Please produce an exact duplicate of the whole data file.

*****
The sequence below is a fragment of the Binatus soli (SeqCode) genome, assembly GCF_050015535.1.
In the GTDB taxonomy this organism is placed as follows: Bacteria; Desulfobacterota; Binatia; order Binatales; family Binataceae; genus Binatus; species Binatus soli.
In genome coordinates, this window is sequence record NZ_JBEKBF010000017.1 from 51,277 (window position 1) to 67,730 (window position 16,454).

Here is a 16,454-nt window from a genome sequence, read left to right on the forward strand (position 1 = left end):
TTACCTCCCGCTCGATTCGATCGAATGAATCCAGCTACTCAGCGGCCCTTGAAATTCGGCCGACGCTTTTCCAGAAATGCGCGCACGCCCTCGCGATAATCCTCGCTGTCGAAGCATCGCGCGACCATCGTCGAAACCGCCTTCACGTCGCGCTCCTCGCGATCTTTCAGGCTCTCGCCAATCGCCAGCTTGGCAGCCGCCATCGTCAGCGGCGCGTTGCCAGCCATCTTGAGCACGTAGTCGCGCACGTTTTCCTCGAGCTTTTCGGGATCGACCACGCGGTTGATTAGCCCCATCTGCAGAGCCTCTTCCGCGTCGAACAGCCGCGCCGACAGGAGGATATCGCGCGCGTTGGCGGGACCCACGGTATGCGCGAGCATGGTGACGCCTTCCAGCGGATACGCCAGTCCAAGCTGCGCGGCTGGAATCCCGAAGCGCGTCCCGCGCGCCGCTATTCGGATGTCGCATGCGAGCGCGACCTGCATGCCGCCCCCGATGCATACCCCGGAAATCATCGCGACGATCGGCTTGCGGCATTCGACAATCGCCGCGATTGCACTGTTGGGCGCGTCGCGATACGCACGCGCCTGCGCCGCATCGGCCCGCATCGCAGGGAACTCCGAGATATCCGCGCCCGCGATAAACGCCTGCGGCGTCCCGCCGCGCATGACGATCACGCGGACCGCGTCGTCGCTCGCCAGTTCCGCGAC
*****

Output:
The sequence below is a fragment of the Binatus soli (SeqCode) genome, assembly GCF_050015535.1.
In the GTDB taxonomy this organism is placed as follows: Bacteria; Desulfobacterota; Binatia; order Binatales; family Binataceae; genus Binatus; species Binatus soli.
In genome coordinates, this window is sequence record NZ_JBEKBF010000017.1 from 51,277 (window position 1) to 67,730 (window position 16,454).

Here is a 16,454-nt window from a genome sequence, read left to right on the forward strand (position 1 = left end):
TTACCTCCCGCTCGATTCGATCGAATGAATCCAGCTACTCAGCGGCCCTTGAAATTCGGCCGACGCTTTTCCAGAAATGCGCGCACGCCCTCGCGATAATCCTCGCTGTCGAAGCATCGCGCGACCATCGTCGAAACCGCCTTCACGTCGCGCTCCTCGCGATCTTTCAGGCTCTCGCCAATCGCCAGCTTGGCAGCCGCCATCGTCAGCGGCGCGTTGCCAGCCATCTTGAGCACGTAGTCGCGCACGTTTTCCTCGAGCTTTTCGGGATCGACCACGCGGTTGATTAGCCCCATCTGCAGAGCCTCTTCCGCGTCGAACAGCCGCGCCGACAGGAGGATATCGCGCGCGTTGGCGGGACCCACGGTATGCGCGAGCATGGTGACGCCTTCCAGCGGATACGCCAGTCCAAGCTGCGCGGCTGGAATCCCGAAGCGCGTCCCGCGCGCCGCTATTCGGATGTCGCATGCGAGCGCGACCTGCATGCCGCCCCCGATGCATACCCCGGAAATCATCGCGACGATCGGCTTGCGGCATTCGACAATCGCCGCGATTGCACTGTTGGGCGCGTCGCGATACGCACGCGCCTGCGCCGCATCGGCCCGCATCGCAGGGAACTCCGAGATATCCGCGCCCGCGATAAACGCCTGCGGCGTCCCGCCGCGCATGACGATCACGCGGACCGCGTCGTCGCTCGCCAGTTCCGCGAC